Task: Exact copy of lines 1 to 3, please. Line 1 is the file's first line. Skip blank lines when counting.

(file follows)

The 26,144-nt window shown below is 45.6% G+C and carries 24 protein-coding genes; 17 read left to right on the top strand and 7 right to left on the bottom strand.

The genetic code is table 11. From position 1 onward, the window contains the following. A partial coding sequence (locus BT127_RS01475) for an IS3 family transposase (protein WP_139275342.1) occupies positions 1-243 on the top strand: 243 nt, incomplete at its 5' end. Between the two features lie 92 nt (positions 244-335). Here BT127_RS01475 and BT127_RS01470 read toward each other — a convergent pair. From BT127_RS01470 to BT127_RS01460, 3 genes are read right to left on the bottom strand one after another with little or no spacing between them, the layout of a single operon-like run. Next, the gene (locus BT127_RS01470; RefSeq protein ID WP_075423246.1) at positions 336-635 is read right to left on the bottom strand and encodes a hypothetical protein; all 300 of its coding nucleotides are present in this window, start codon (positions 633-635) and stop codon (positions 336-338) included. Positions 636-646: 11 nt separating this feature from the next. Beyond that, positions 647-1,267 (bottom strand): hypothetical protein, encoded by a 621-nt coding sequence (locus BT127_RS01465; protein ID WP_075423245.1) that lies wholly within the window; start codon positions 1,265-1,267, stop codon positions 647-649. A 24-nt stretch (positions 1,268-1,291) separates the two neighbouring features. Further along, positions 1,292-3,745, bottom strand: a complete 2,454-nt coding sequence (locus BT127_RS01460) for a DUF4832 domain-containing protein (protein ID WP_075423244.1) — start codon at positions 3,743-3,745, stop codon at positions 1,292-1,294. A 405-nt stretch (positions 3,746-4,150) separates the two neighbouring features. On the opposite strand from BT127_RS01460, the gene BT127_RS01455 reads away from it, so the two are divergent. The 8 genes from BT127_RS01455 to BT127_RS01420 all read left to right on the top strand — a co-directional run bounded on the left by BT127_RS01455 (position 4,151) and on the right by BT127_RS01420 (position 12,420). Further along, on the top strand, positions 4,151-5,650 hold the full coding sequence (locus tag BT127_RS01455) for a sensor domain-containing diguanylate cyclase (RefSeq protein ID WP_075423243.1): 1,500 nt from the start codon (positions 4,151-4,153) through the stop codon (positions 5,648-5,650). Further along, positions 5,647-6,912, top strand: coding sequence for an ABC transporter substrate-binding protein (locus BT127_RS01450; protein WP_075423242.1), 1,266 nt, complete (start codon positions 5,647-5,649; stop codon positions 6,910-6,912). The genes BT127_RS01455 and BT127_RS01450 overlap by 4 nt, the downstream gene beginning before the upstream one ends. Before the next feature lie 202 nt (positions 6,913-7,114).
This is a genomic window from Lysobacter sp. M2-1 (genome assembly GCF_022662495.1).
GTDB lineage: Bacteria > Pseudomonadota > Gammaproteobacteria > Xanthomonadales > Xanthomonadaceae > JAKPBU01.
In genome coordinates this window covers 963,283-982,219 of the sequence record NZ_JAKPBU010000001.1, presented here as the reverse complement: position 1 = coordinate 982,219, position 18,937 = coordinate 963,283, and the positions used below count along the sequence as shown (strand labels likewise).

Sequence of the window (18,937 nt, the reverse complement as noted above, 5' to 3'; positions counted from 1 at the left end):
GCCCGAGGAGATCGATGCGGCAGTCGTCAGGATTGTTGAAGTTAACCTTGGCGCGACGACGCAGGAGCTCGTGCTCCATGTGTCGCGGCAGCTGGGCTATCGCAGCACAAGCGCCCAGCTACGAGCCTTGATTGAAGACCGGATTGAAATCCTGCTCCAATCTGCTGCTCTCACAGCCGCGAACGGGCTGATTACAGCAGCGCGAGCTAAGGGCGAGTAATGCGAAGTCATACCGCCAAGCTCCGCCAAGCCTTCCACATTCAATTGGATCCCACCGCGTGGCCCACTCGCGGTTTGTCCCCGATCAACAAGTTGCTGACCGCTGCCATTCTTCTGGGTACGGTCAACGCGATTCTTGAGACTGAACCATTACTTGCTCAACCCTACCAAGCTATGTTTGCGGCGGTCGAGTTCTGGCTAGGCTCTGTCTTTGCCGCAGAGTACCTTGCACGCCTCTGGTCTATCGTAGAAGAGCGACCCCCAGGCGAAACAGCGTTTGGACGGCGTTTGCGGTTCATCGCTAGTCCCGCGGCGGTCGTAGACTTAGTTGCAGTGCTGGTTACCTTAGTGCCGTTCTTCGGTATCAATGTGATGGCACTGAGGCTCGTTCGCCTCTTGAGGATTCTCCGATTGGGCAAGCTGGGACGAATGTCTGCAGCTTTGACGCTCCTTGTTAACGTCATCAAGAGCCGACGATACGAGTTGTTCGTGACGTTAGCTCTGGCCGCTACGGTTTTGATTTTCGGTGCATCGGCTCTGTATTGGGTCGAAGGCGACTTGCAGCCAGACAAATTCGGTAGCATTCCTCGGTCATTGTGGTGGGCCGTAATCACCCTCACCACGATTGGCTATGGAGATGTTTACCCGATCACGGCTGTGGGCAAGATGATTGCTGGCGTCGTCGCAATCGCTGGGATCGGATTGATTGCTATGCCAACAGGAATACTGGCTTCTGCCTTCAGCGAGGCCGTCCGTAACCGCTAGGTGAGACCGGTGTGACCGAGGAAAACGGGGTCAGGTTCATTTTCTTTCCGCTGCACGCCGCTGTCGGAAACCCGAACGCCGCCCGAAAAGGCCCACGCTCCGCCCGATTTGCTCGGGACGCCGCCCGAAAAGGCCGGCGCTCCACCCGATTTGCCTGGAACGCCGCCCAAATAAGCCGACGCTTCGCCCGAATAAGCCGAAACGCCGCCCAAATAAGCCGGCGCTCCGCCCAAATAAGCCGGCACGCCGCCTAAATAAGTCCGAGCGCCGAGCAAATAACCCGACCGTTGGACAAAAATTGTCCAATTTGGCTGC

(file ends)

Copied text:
The 26,144-nt window shown below is 45.6% G+C and carries 24 protein-coding genes; 17 read left to right on the top strand and 7 right to left on the bottom strand.

The genetic code is table 11. From position 1 onward, the window contains the following. A partial coding sequence (locus BT127_RS01475) for an IS3 family transposase (protein WP_139275342.1) occupies positions 1-243 on the top strand: 243 nt, incomplete at its 5' end. Between the two features lie 92 nt (positions 244-335). Here BT127_RS01475 and BT127_RS01470 read toward each other — a convergent pair. From BT127_RS01470 to BT127_RS01460, 3 genes are read right to left on the bottom strand one after another with little or no spacing between them, the layout of a single operon-like run. Next, the gene (locus BT127_RS01470; RefSeq protein ID WP_075423246.1) at positions 336-635 is read right to left on the bottom strand and encodes a hypothetical protein; all 300 of its coding nucleotides are present in this window, start codon (positions 633-635) and stop codon (positions 336-338) included. Positions 636-646: 11 nt separating this feature from the next. Beyond that, positions 647-1,267 (bottom strand): hypothetical protein, encoded by a 621-nt coding sequence (locus BT127_RS01465; protein ID WP_075423245.1) that lies wholly within the window; start codon positions 1,265-1,267, stop codon positions 647-649. A 24-nt stretch (positions 1,268-1,291) separates the two neighbouring features. Further along, positions 1,292-3,745, bottom strand: a complete 2,454-nt coding sequence (locus BT127_RS01460) for a DUF4832 domain-containing protein (protein ID WP_075423244.1) — start codon at positions 3,743-3,745, stop codon at positions 1,292-1,294. A 405-nt stretch (positions 3,746-4,150) separates the two neighbouring features. On the opposite strand from BT127_RS01460, the gene BT127_RS01455 reads away from it, so the two are divergent. The 8 genes from BT127_RS01455 to BT127_RS01420 all read left to right on the top strand — a co-directional run bounded on the left by BT127_RS01455 (position 4,151) and on the right by BT127_RS01420 (position 12,420). Further along, on the top strand, positions 4,151-5,650 hold the full coding sequence (locus tag BT127_RS01455) for a sensor domain-containing diguanylate cyclase (RefSeq protein ID WP_075423243.1): 1,500 nt from the start codon (positions 4,151-4,153) through the stop codon (positions 5,648-5,650). Further along, positions 5,647-6,912, top strand: coding sequence for an ABC transporter substrate-binding protein (locus BT127_RS01450; protein WP_075423242.1), 1,266 nt, complete (start codon positions 5,647-5,649; stop codon positions 6,910-6,912). The genes BT127_RS01455 and BT127_RS01450 overlap by 4 nt, the downstream gene beginning before the upstream one ends. Before the next feature lie 202 nt (positions 6,913-7,114).
This is a genomic window from Lysobacter sp. M2-1 (genome assembly GCF_022662495.1).